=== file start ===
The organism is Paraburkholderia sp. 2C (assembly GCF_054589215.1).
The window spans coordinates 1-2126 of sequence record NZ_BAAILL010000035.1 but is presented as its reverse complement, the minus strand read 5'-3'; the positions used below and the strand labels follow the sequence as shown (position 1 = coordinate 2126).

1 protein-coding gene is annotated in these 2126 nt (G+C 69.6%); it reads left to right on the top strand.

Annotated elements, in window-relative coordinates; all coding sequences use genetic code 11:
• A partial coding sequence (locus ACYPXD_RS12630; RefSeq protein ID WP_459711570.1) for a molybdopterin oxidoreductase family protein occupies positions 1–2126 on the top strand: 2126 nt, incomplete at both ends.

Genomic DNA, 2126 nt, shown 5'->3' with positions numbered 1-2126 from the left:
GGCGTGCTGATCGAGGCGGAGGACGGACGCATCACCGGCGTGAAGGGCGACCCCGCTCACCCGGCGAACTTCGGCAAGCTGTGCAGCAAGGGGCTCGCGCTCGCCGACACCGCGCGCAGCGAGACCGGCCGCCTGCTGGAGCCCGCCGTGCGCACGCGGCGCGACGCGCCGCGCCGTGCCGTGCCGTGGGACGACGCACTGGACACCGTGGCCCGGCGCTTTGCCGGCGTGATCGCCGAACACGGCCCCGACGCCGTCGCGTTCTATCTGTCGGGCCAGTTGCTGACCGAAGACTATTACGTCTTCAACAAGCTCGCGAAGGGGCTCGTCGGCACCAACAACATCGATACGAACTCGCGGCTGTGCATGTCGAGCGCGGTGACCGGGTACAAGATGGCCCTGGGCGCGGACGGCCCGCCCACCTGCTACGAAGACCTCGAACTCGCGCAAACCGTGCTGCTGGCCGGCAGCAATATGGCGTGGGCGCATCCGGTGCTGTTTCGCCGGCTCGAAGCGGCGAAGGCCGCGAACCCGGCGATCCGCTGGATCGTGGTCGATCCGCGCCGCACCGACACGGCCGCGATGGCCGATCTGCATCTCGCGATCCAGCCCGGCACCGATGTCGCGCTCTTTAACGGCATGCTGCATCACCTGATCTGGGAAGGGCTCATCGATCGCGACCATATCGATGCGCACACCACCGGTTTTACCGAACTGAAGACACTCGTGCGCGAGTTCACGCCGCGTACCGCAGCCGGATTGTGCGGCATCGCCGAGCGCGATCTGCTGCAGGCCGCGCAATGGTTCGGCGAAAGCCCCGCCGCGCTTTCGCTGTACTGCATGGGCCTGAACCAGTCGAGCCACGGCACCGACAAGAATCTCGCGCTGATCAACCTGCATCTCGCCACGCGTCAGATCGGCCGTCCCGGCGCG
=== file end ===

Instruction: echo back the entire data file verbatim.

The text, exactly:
The organism is Paraburkholderia sp. 2C (assembly GCF_054589215.1).
The window spans coordinates 1-2126 of sequence record NZ_BAAILL010000035.1 but is presented as its reverse complement, the minus strand read 5'-3'; the positions used below and the strand labels follow the sequence as shown (position 1 = coordinate 2126).

1 protein-coding gene is annotated in these 2126 nt (G+C 69.6%); it reads left to right on the top strand.

Annotated elements, in window-relative coordinates; all coding sequences use genetic code 11:
• A partial coding sequence (locus ACYPXD_RS12630; RefSeq protein ID WP_459711570.1) for a molybdopterin oxidoreductase family protein occupies positions 1–2126 on the top strand: 2126 nt, incomplete at both ends.

Genomic DNA, 2126 nt, shown 5'->3' with positions numbered 1-2126 from the left:
GGCGTGCTGATCGAGGCGGAGGACGGACGCATCACCGGCGTGAAGGGCGACCCCGCTCACCCGGCGAACTTCGGCAAGCTGTGCAGCAAGGGGCTCGCGCTCGCCGACACCGCGCGCAGCGAGACCGGCCGCCTGCTGGAGCCCGCCGTGCGCACGCGGCGCGACGCGCCGCGCCGTGCCGTGCCGTGGGACGACGCACTGGACACCGTGGCCCGGCGCTTTGCCGGCGTGATCGCCGAACACGGCCCCGACGCCGTCGCGTTCTATCTGTCGGGCCAGTTGCTGACCGAAGACTATTACGTCTTCAACAAGCTCGCGAAGGGGCTCGTCGGCACCAACAACATCGATACGAACTCGCGGCTGTGCATGTCGAGCGCGGTGACCGGGTACAAGATGGCCCTGGGCGCGGACGGCCCGCCCACCTGCTACGAAGACCTCGAACTCGCGCAAACCGTGCTGCTGGCCGGCAGCAATATGGCGTGGGCGCATCCGGTGCTGTTTCGCCGGCTCGAAGCGGCGAAGGCCGCGAACCCGGCGATCCGCTGGATCGTGGTCGATCCGCGCCGCACCGACACGGCCGCGATGGCCGATCTGCATCTCGCGATCCAGCCCGGCACCGATGTCGCGCTCTTTAACGGCATGCTGCATCACCTGATCTGGGAAGGGCTCATCGATCGCGACCATATCGATGCGCACACCACCGGTTTTACCGAACTGAAGACACTCGTGCGCGAGTTCACGCCGCGTACCGCAGCCGGATTGTGCGGCATCGCCGAGCGCGATCTGCTGCAGGCCGCGCAATGGTTCGGCGAAAGCCCCGCCGCGCTTTCGCTGTACTGCATGGGCCTGAACCAGTCGAGCCACGGCACCGACAAGAATCTCGCGCTGATCAACCTGCATCTCGCCACGCGTCAGATCGGCCGTCCCGGCGCG